The One Thing Ship 30 for 30 Did To Improve My Digital Writing

Joe Rutland

Ultimate Guide Table of Contents

A lot of writers believe they have this digital writing world figured out. 

If you think you know everything about digital writing, then you don’t. 

Coming into a program like “Ship 30 for 30“ challenged my thoughts and beliefs around what worked in the digital space. Terminology changed for me, along with the insane desire to be clearer in my writing.

Hell, it even led to publishing a book, “Hooked On 39 Feelings,” around my writings in this course. 

Yes, you can go look up my name and see all the different genres I’ve written about in my digital writing career. Business, sports, spirituality, self-improvement, and current events…all genres with my name plastered on them.

You can look at this and say, “Wow, you’ve been successful.” As a writer getting work published, yes, I have done so. Success, though, in my eyes has not come to my front door and said, “Hello buddy.”

This is where being in “Ship 30 for 30” started to change my path.

What is the one thing anyone who writes for a living truly tries to do? Find a niche and develop an audience. Look at those topics above and add writing for the facial difference community, too. One would think that there are “riches in those niches,” yet it hasn’t happened for me.

Consistency, clarity, and conciseness are three pieces of writing advice that “Ship 30 for 30” drilled down into my subconscious mind.

Consistency equates to doing the same thing over and over again. This isn’t insanity, OK. A rhythm begins to develop and letting go of expectations leads to doing the work. Writing every day, which I did as an Atomic Essay (250-word pieces on one topic) or Twitter Threads, helped a lot.

Clarity equates to just that…being clear. Getting too fancy and trying to impress people with $5 words will not help in the long run. Write like you speak and keep it simple. Those 50-cent words actually let people into your world much faster.

Conciseness equates to making a point and stopping. Yes, just stop after iterating your point and let it be. As a journalist and copy editor, I learned this over and over again. Use this in digital writing and see your productivity rise.

This course is something that I wish I had bumped into a few years ago. 

Why? Looking at data-driven writing and being able to look at analytics from my own social blog would have helped me.

I am not one to totally obsess over numbers. Maybe that’s one reason I have had a lot of financial issues arise, but that’s for another time. 

Does the data matter? Yes, it does. Looking at data will help you see what pieces or topics are working and which ones are duds.

Trust me, getting to write for Entrepreneur, The Good Men Project, Addicted2Success, The Huffington Post, and other large-scale platforms is amazing. Yet the consistency and follow-up when it comes to digital writing do take focus, time, and intention.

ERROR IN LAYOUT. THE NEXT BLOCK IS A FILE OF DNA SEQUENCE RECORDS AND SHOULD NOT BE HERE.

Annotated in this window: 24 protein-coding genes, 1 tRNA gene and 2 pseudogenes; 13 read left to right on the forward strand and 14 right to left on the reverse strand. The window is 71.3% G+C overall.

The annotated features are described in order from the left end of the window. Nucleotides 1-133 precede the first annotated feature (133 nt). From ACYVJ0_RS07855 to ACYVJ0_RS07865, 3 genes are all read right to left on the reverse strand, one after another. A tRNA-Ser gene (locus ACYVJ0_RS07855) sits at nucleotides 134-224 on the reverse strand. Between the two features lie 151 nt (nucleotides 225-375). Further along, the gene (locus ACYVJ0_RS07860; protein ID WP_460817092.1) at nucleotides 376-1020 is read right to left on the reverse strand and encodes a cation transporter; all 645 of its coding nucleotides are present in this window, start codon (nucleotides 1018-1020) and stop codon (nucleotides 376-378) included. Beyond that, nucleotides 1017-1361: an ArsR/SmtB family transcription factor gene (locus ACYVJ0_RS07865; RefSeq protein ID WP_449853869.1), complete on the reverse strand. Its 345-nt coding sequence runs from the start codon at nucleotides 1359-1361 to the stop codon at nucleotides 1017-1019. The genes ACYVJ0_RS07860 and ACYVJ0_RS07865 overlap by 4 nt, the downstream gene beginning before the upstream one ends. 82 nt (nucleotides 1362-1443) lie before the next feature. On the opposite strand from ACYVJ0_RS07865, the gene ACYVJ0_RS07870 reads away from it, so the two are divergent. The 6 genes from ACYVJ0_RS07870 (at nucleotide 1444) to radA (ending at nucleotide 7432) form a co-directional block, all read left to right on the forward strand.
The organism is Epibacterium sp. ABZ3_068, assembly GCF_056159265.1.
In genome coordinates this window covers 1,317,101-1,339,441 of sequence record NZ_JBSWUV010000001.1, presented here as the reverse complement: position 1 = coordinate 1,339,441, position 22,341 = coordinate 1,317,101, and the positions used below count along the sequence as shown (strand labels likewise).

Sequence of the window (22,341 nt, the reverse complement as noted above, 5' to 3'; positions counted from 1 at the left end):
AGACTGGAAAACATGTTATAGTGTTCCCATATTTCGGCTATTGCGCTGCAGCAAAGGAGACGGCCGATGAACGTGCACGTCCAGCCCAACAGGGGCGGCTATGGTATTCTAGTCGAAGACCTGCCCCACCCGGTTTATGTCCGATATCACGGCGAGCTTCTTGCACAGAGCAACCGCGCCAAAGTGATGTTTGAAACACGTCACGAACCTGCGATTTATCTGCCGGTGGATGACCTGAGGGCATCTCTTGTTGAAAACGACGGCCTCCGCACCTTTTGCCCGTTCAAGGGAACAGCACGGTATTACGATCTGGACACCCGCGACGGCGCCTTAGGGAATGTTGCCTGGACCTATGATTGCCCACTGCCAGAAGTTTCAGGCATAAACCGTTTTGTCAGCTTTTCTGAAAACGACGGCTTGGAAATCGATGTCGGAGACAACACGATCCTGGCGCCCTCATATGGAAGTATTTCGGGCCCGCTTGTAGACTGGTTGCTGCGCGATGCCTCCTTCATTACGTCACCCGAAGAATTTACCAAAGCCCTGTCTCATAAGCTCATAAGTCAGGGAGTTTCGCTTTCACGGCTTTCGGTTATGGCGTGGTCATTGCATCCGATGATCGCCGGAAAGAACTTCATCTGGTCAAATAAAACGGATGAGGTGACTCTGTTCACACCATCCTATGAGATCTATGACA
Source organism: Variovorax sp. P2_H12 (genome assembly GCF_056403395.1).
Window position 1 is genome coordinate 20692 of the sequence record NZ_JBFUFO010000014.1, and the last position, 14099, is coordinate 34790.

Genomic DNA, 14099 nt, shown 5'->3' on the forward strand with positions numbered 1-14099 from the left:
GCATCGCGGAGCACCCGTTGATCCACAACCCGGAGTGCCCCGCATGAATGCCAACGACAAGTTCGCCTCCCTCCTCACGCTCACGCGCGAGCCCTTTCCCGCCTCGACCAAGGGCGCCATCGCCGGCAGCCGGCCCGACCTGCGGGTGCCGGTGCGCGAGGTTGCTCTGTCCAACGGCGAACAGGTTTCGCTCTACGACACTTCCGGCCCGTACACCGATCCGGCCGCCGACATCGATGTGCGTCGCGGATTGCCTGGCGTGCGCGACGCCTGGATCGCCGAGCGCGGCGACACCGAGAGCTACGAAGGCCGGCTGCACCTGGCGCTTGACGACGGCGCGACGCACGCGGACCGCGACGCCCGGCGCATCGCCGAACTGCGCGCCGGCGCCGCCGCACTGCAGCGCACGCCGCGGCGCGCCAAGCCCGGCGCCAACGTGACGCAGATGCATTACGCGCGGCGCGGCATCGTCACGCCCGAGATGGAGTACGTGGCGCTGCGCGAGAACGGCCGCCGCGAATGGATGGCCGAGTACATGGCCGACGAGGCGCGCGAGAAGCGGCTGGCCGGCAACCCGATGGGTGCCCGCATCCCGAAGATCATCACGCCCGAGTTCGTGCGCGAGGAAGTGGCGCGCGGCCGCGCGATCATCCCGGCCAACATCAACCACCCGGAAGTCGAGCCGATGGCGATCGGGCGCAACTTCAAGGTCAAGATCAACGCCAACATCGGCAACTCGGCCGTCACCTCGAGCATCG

Also, this idea of “shipping out” ideas in real-time and seeing how people respond or react to them is eye-opening. Imagine having an idea that is within your niche. Sit down and write 250 words about it…no more. Send it out on Twitter and see how it works in the court of public opinion. 

As an author and writer (two terms which I have come to embrace), this is radical. 

My journalism training did teach me about “getting to the point” and not belaboring an issue. This also taught me about making sure that grammar is solid, too.

So, here I am with one new book produced thanks to “Ship 30 for 30.” I have plans for producing a new ebook every month in 2022. 

I’ve settled in the mental health niche because it remains a mystery to many people. Since I’ve struggled with depression, anxiety, suicidal thoughts, and addiction, my belief has been to share and support. 

Share what happened to me but don’t live there. 

Support those going through their own struggles and offer words of kindness.

“Ship 30 for 30” has been a blessing in my life, too. Connecting with other writers around the United States and the world is just a hell of a good thing.

Before wrapping this up, I’d be remiss if I did not mention “Ship 30 for 30” captains Dickie Bush and Nicolas Cole. I did not know these young men (hey, I’m 57 and a bit older so they’re young me to me, respectfully). Yet I kept seeing this “Ship 30 for 30” cohort mentioned on Twitter. My “spidey senses” got the best of me and I checked out some of Dickie’s tweets on writing. 

That and also checking out Cole’s stuff, too, pretty much sealed the deal.

Yes, dear reader, there are other writing courses available in the digital writing world. You can choose which one resonates best.

Before you go too far down that road, though, taking part in “Ship 30 for 30” is an experience. It’s something that either can be a springboard for future success…or just a journey through learning more about writing.

You do with it what you wish. 

Getting involved with “Ship 30 for 30” is a life-changing experience. 

For a writer like me, learning and growing are a forever journey. 

Today, I can stand on my own two feet and say, both proudly and humbly, that I am an author and writer. There is a lot more writing in my future and using the lessons from “Ship 30 for 30” will be with me forever.

It’s a pretty cool thing to still learn about digital writing at this time of my life.  

Take the plunge. You’ll come away with a whole new pair of glasses about writing.

If Joe's story story resonated with you, click here to hop aboard Ship 30 for 30.

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